With the major labels cajoling Apple into upping the cost of the most popular tracks on iTunes, I wondered how long it would take other music download stores to follow suit. Not long it seems – less than a day in fact – with paidContent and Ars Technica reporting that Amazon, Wal-Mart, Lala and Rhapsody have followed Apple’s lead and introduced ‘variable pricing’.
Of course, none of this down to the stores in question. The major labels set wholesale prices for tracks, and each download store then follows suit, give and take varying margins and the odd, possibly loss making, promotion here and there. Some might argue that ‘variable pricing’ alone isn’t necessarily a bad thing, although it does sacrifice the simple buying experience that Apple first introduced with its 99c per track rigid pricing structure on iTunes. What’s certainly short sighted is to use ‘variable pricing’ as an excuse to raise the upper limit of price per track, especially in a time of recession and when less and less people still pay for music anyway.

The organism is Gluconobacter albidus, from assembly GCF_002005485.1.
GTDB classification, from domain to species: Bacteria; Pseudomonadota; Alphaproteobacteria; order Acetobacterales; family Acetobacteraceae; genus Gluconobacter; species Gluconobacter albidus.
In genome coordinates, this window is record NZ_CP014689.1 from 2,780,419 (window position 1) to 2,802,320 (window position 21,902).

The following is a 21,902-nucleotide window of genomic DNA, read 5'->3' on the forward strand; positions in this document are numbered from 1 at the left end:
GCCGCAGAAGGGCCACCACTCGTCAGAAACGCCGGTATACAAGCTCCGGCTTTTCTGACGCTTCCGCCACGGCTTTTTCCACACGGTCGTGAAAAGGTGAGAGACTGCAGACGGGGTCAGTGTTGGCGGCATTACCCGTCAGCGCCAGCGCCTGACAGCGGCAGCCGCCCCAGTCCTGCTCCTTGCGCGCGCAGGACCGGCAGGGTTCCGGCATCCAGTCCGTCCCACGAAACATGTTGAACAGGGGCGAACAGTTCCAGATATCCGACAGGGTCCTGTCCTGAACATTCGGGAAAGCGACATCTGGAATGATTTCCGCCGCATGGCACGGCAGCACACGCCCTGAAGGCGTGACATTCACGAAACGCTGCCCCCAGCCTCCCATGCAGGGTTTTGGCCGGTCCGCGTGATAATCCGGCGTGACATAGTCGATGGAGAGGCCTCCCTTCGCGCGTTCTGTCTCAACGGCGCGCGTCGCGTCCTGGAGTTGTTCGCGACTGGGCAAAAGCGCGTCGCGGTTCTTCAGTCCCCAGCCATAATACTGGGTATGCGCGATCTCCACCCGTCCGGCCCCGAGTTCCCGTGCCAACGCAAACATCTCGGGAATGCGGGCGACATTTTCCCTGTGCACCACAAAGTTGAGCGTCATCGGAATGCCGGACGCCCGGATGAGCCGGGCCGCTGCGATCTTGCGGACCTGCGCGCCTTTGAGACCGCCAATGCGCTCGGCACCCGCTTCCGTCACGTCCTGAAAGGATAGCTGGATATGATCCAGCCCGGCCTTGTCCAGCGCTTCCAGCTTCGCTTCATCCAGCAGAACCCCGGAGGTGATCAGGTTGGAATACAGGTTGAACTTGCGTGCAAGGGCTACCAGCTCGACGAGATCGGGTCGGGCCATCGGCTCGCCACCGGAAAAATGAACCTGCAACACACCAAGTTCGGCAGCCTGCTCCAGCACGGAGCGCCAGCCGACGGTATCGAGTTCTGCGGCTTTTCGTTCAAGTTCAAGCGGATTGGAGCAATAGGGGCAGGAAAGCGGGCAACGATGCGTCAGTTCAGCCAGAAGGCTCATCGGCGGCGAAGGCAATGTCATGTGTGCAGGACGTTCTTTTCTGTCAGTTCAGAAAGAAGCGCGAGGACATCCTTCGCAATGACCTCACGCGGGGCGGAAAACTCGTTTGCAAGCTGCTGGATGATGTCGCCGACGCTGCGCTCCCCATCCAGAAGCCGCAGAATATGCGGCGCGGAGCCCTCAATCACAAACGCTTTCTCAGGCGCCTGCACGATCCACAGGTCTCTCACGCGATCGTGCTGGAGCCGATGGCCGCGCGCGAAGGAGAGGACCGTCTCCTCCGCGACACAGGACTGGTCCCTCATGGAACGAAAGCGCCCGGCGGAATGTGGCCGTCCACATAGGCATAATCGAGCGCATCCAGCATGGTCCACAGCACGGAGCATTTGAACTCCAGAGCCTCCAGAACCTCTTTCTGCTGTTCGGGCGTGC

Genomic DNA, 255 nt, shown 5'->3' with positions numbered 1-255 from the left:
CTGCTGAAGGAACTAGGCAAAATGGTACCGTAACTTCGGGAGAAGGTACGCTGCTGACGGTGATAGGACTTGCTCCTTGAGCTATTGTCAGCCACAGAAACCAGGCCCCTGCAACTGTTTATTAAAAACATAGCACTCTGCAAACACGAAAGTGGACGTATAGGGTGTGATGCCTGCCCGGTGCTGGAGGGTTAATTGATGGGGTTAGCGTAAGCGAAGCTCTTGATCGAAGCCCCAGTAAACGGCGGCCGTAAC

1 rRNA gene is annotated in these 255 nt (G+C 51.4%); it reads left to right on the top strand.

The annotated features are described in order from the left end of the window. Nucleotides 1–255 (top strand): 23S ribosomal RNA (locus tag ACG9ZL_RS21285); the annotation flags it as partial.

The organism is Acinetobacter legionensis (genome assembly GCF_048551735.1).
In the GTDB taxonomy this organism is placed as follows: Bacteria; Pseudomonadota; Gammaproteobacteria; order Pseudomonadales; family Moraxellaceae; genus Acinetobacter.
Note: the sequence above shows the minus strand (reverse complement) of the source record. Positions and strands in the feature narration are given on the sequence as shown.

There’s also a complete inconsistency in pricing across each store on a track by track basis. It’s not even as simple as paying more for the most popular tracks. For example, Amazon is cheaper than iTunes on some top 40 tracks and vise versa. As paidContent notes: “comparing like with like can be difficult”.
Sources at Apple tell me that Apple is getting different prices than Amazon from the recording idustry. The record companies are, and have been for awhile, favoring Amazon. In fact, Amazon is selling songs for less than the price that Apple pays for them in some cases.
The motive: The majors are determined to weaken Apple’s power in the music industry, and with some success, punishing them for selling all those damn iPods.